I used a mechanical oil guage plumbed into the lower oil rail to give me pressure, a pressure guage on the temperature-sender fitting to enable me to check tank-cap functions, the rev-counter to compare the digital MegaJolt screen with the original readings, and a vacuum guage to try to understand ported vs manifold suck.

I should have wired up the Jag-Club oil pressure guage to see a) whether polarity matters (am moving to -ve earth) and b) compare the readings, obviously, and now regret it.

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I only just put the engine high enough to enable the exhaust headers to clear the frame, and this is definitely one of the key parameters you should incorporate very early on in your design.

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I had also completely ignored where the exhaust lay in relation to the gearbox rear mounting, so had to modify the very elegant original bracket with a flying truss / botch, which worked perfectly but could have been improved on if were to do it again.

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(Note to David - note the 1-2 MJ map switch on the lower frame !)

I used the twin-Lambda readouts that are hidden (because hinged) in the LH cubby-hole, to reassure me about what was happening in the carburettor department.

Of course, you could do all this and ignore the gearbox, in which case it would be easy to make rear supports that pick up near the triangulations at the bell-housing / block interface ; but despite the smooth-running I think it would be a good idea to use a pair of big Silentbloc-type rubbers somewhere.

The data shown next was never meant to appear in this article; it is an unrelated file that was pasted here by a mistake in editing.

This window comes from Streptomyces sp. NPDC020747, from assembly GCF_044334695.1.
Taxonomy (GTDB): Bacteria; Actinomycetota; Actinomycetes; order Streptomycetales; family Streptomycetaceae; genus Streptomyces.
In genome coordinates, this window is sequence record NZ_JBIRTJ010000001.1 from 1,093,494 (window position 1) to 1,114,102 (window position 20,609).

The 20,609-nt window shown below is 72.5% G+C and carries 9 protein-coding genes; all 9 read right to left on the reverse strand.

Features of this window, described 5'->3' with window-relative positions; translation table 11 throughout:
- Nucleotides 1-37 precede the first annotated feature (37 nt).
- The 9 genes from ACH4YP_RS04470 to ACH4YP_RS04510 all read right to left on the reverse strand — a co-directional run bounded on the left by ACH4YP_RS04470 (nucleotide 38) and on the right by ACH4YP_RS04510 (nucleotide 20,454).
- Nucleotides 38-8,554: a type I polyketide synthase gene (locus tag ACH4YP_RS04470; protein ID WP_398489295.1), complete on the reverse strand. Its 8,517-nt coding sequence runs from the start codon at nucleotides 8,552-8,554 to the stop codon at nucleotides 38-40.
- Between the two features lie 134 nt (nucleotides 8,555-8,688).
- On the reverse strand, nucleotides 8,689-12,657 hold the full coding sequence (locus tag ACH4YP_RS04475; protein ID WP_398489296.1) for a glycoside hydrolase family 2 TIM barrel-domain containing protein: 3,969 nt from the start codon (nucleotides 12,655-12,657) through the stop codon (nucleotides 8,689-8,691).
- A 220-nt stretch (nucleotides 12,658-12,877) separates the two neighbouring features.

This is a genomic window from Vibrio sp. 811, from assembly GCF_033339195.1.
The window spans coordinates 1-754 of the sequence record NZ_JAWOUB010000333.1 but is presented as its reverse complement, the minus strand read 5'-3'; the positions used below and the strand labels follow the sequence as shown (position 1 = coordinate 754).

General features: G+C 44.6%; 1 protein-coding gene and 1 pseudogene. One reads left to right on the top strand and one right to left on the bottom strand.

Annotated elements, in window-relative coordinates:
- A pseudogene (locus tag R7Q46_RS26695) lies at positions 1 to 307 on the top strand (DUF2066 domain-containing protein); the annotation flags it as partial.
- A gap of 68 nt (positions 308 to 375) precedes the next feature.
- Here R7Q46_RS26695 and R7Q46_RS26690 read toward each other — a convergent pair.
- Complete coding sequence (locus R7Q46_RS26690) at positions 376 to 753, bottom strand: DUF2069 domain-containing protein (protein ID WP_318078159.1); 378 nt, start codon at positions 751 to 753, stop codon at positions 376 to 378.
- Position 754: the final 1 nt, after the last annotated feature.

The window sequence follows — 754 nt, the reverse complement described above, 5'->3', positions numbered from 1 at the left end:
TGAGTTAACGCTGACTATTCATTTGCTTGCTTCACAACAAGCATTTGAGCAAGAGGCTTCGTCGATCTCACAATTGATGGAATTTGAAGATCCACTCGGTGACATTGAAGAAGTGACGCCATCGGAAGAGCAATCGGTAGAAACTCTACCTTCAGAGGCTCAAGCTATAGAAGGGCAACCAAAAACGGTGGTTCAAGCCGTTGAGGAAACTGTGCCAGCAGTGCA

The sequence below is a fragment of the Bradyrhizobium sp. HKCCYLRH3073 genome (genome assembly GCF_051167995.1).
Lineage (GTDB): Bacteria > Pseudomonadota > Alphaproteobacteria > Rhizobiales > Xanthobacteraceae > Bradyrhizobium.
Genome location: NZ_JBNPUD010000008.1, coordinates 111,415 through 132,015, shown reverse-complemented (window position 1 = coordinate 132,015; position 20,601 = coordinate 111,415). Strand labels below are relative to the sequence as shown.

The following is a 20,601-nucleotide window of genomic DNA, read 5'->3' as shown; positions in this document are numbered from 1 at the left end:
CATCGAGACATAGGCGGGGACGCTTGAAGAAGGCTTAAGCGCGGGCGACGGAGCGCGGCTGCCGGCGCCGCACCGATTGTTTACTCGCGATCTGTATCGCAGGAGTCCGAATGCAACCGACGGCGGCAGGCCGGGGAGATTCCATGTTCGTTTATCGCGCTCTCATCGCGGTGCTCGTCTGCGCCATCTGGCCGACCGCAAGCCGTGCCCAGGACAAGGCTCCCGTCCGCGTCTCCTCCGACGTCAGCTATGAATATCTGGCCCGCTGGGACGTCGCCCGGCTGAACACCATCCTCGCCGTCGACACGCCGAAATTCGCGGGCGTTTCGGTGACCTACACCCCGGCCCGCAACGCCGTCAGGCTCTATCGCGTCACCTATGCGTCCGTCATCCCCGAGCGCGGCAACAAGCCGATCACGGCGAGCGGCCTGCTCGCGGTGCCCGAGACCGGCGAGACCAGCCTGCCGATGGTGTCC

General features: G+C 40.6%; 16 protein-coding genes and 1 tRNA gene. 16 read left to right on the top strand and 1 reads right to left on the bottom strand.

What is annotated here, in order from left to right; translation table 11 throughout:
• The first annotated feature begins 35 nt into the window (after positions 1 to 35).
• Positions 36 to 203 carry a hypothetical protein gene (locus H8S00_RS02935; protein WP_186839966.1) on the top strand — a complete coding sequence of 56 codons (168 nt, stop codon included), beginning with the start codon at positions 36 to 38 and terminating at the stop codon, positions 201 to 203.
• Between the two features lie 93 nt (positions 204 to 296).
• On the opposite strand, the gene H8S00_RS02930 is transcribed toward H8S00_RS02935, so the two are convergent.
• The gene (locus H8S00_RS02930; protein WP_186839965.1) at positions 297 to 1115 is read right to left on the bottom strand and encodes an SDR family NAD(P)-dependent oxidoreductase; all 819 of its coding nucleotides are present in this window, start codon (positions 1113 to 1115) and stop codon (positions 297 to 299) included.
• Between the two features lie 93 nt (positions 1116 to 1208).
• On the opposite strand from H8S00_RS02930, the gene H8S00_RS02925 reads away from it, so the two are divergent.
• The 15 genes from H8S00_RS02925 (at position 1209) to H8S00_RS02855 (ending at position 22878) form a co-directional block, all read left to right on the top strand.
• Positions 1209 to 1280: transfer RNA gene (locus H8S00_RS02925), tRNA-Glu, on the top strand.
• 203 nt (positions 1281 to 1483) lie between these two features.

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Mounting the exhausts is a potential pain, as it's vital to get them outside which can mean umpteen disconnects.

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I supported them simply hung off a trestle at the rear, but made a pair of intermediate tubes, slightly conical to facilitate connection.

One is mounted to a piece of angle that simply slotted, loose and QD, over the rear frame, the other free-floating, just resting on the first, and this made hook-up much less tricky, less orientation-critical - and also got the silencer boxes further back ; I again hadn't focussed enough on where the exhaust would lie in relation to the test-bed.

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Using the bell-housing to carry the battery freed-up the space in the lower frame, of which there wasn't a lot in my design, and I should have considered the petrol-tank earlier in the design - but got away with it, just.

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Yes, it took quite a bit of time to knock this up and tweak it, but having run it for a total of a couple of hours in all, and been able to address leaks, check all manner of potential engine-out issues, and - for example - test and judge that the cams I had been sold were crap for road-use, and switch them back to standard, overall I think it's been a most useful intermediate step.
Rory
3.8 OTS Cream 877393 Built May 28th 1962
1978 Mini Van
(plus bevel and belt single-cylinder Ducatis)

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#17 Re: Building an Engine Test Bed

Post by Gfhug » Sun Jan 24, 2021 11:01 am

Admirable work, Rory. :salute:
How many cases of red will we mere mortals have to offer white-van-man to borrow it?
It’d be well worth it for anyone rebuilding their own engine :yellow:

Geoff
S2 FHC Light Blue
S2 OTS LHD - RHD full restoration

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#18 Re: Building an Engine Test Bed

Post by 288gto » Sun Jan 24, 2021 11:10 am

With new components having a high propensity to failure within the first 3 minutes of use , well worth all your efforts in my opinion Rory. :thumbsup:
Simon
1969 S2 OTS

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#19 Re: Building an Engine Test Bed

Post by 1954Etype » Sun Jan 24, 2021 4:23 pm

Looks great Rory. When we can travel, I’ll be over to collect it personally!
Angus 67 FHC 1E33656
61 OTS 875047